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I have a board with a 16x10 led matrix.

The columns are switched with DMG9933 Dual P mosfets.
The rows are driven with a constant current led driver ST STP16CPC26 (similar to TI TLC5956)

I noticed this problem because there where some ghosting between the columns.
I tried to solve it in software, by adding more blank time. That didn't change anything. The blank time was longer then the on time. Lowering switching speed didn't help either.

I made a diagram of a single LED.
Adding R1 Helped mitigate the problem. R1 needs to be added once per column, not for each LED.

Here is a diagram of a single of a single LED

Without R1:
Green is the gate and blue is the drain. Without R1

With R1:
Green is the gate and blue is the drain. enter image description here

I though at first that it might be leakage current, but this transistor supposed to have that under 10na so i doubt that's the cause. I've built 2 of these boards and both exhibit this problem on all 10 columns. There should be very little capacitance between the LEDs and the drain.

So what is the cause of this? Is this the fault of the led driver maybe?

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  • \$\begingroup\$ As drawn you have the MOSFET backwards -- the source should be connected to +3V3, and the drain should be connected to the LED string. I would expect, however, that the diode would hold the LED voltage up more if that were true in your circuit. \$\endgroup\$ – TimWescott May 18 at 18:01
  • \$\begingroup\$ Assuming your real FET is connected correctly, I suspect it's the capacitance of the LED itself. \$\endgroup\$ – TimWescott May 18 at 18:13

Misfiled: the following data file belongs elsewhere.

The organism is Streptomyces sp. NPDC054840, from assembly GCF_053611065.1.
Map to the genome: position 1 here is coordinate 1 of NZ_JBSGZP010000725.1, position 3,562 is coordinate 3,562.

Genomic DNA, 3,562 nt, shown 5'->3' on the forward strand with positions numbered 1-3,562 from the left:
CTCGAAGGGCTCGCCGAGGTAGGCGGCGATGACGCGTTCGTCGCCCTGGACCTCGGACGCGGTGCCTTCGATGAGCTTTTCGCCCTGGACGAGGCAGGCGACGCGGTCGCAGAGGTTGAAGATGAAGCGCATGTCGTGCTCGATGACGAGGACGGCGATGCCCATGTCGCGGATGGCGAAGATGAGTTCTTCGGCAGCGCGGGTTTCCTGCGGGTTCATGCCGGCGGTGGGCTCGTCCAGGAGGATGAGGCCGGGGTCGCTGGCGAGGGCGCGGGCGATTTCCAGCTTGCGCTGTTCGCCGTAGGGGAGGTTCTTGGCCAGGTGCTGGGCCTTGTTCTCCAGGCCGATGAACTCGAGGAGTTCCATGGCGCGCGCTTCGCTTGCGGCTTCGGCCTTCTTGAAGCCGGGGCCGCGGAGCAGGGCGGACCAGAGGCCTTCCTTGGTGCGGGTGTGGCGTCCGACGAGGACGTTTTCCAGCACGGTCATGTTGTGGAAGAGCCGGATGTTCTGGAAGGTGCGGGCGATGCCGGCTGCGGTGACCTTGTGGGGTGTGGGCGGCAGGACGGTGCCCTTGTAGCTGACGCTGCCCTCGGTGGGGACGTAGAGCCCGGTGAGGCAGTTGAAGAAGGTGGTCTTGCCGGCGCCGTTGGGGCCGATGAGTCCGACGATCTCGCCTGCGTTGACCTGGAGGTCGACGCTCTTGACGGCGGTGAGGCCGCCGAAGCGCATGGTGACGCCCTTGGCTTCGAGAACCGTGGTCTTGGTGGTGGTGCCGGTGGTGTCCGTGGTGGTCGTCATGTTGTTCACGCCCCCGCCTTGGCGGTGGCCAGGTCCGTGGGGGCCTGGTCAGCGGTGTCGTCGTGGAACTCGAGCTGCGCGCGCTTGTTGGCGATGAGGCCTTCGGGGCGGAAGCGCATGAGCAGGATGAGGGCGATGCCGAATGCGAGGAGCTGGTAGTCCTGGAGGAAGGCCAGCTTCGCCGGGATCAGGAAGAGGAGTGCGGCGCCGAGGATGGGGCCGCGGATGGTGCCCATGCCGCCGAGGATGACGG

• \$\begingroup\$ @TimWescott Thanks for pointing that out, it is connected correctly, i just messed up this quick schematic. Uploaded the correct schematic. \$\endgroup\$ – Máté Magyar May 18 at 18:44
  • \$\begingroup\$ I'd take a closer look at the STP16CPC26 datasheet, section 9.3 'Generators voltage drop': "In order to correctly regulate the current, a minimum dropout voltage must be assured across the current generators.". For your 20 mA, this is around 170 mV. When you turn off your FET, this voltage isn't available. I can't categorically say that's causing the problem but you should comply with the dropout voltage requirement. You can then see if it fixes your problem. Try connecting at 10K resistor between 3V3 and the LED cathode, remove the 1K and see what waveforms you now get. \$\endgroup\$ – TonyM May 18 at 19:46
  • \$\begingroup\$ @TonyM I'll try that resistor, but i doubt that's the problem, because when this problem occurs the led driver is turned off. \$\endgroup\$ – Máté Magyar May 18 at 20:12
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All diodes have a capacitance which reduces with reverse voltage, which does not occur here. The capacitance also increases with rated power.

This is a very old known issue when multiplexing any LEDs.

Beware that the Abs. Max/rated current is < 4:1 on most LEDs and in often 1.5:1 in small LEDs.

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    \$\begingroup\$ Can an LED have this much capacitance? I mean i tried it with a 10k resistor first, that did make it better, but it was still visible. I don't know if it makes a difference, these are 0805 leds. I'm running the LEDs at 20ma, that's their rated continuous max current. \$\endgroup\$ – Máté Magyar May 18 at 18:48
  • \$\begingroup\$ Yes it does seem like nF is too much. WHat else is there? \$\endgroup\$ – Sunnyskyguy EE75 May 18 at 21:18
  • \$\begingroup\$ Not much, besides the LEDs there are 4 rotary encoders and 6 buttons, and 4 connectors. The schematics are up on github \$\endgroup\$ – Máté Magyar May 19 at 7:43

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